Memories echoed through the air as the Presbyterians of Alderson ate together, and shared their stories. 

Barbara Sanders noted that she has belonged to the Alderson Presbyterian for her entire life—it’s the only church she has ever known. “I was baptized there, and my grandparents before me. It was full growing up. We all knew each other. We sang in the choir together, we went to Sunday School together. It was a family, a big church family.  It was busy, too.”

Ruth Kessler started attending church later in her life, although, she reflected, “All my life I wanted to go to church.”  She and her friend, Peggy, set off to go to church one Sunday morning, with the intended destination being the United Methodist Church. The duo drove right passed Johnson Memorial, crossed the river, and wound up in the parking lot of Alderson Presbyterian.  Although they recognized their mistake when they reached the front of the church and saw the sign, they still decided to go in.  Kessler remembers Rev. Lanny Howe up front in his robe, “and I said to myself, ‘This is nice,’” she laughed. 

“I told Peggy I wanted to go back again next week, and we did.  I was baptized. I joined the church.  I got a family,” Kessler concluded. When Tammy Skaggs, the longtime church organist died in 2015, the congregation asked Kessler to take charge of the music for worship. She doesn’t play piano or organ, but she decided she could pick out hymn on c.d, something she faithfully did for the remaining years of the church’s life.

Doris Kasley fondly remembers the church’s ministry with the aforementioned Rev. Arpad Torei. After he and his young family returned to Eastern Europe, the church continued supporting his ministry. Throughout the years, the church received letters from children in Torie’s church, students in his community, who benefitted from Alderson Presbyterian’s financial and spiritual support. “It was a voice from another country—what they were experiencing, what they were learning, how thankful they were for the opportunity,” she said.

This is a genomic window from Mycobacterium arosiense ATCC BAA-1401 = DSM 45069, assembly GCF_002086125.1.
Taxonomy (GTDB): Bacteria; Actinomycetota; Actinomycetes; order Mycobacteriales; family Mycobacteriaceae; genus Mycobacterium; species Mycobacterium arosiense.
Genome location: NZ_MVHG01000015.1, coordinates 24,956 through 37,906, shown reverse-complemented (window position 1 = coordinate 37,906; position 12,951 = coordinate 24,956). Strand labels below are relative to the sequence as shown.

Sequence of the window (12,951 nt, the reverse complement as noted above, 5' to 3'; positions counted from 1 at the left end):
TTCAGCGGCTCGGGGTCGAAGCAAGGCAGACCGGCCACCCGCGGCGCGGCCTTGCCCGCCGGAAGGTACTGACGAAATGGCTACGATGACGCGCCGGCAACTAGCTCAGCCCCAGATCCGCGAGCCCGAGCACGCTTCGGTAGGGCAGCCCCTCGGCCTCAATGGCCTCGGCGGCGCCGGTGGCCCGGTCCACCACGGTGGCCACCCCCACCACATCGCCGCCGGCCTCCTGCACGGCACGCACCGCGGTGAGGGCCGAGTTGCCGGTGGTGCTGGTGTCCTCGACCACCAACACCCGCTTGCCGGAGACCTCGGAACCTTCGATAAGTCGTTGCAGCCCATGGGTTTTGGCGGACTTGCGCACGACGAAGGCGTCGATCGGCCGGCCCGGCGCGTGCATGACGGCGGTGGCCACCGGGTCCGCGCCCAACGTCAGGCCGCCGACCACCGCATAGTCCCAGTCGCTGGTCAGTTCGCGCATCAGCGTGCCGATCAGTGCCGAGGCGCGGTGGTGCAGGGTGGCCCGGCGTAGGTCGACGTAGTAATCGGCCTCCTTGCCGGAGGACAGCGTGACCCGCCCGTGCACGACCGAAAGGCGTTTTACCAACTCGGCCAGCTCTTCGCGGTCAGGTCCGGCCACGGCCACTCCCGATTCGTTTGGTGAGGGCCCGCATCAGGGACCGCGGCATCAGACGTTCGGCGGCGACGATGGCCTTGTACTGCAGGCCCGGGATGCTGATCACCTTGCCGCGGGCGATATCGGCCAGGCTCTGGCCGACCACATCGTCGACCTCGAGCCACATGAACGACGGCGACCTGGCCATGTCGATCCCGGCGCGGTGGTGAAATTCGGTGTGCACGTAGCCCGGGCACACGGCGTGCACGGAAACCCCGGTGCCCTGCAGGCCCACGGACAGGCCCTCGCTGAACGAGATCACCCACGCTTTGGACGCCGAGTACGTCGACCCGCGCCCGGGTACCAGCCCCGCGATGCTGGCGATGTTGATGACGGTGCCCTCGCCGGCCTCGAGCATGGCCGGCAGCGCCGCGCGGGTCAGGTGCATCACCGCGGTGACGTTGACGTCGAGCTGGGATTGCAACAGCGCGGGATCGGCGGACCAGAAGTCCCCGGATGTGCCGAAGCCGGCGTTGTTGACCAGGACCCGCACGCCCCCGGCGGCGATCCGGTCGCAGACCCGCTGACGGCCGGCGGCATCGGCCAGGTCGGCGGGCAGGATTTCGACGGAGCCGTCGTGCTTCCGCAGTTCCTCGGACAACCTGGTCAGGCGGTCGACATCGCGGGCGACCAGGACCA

Like Ruth Kessler, Sandy Woodrum came to Alderson Presbyterian later in life. She attended Caldwell Presbyterian until it closed. Rev. Lanny Howe helped out the people of Caldwell Presbyterian by preaching an early morning service there, before worship at Alderson Presbyterian.  Woodrum said she just decided to follow Lanny to Alderson, a decision she cherishes.   “I found my forever home up here. I don’t have neighbors where I live as close to me as these people,” she said, motioning toward those gathered with her at the table. They are my family.”

Pat and Debbie Nash shared their ancestral connection to Alderson Presbyterian, with some of Pat’s relatives named on stained glass windows in the sanctuary. The connection has lasted throughout their lifetime to date, across years of worship and service.

When lunchtime ended and the members of Alderson Presbyterian Church stood up from the table to go their separate ways, no one doubted they would be together again, soon. No one doubts they would stay together for as long as life circumstances make possible.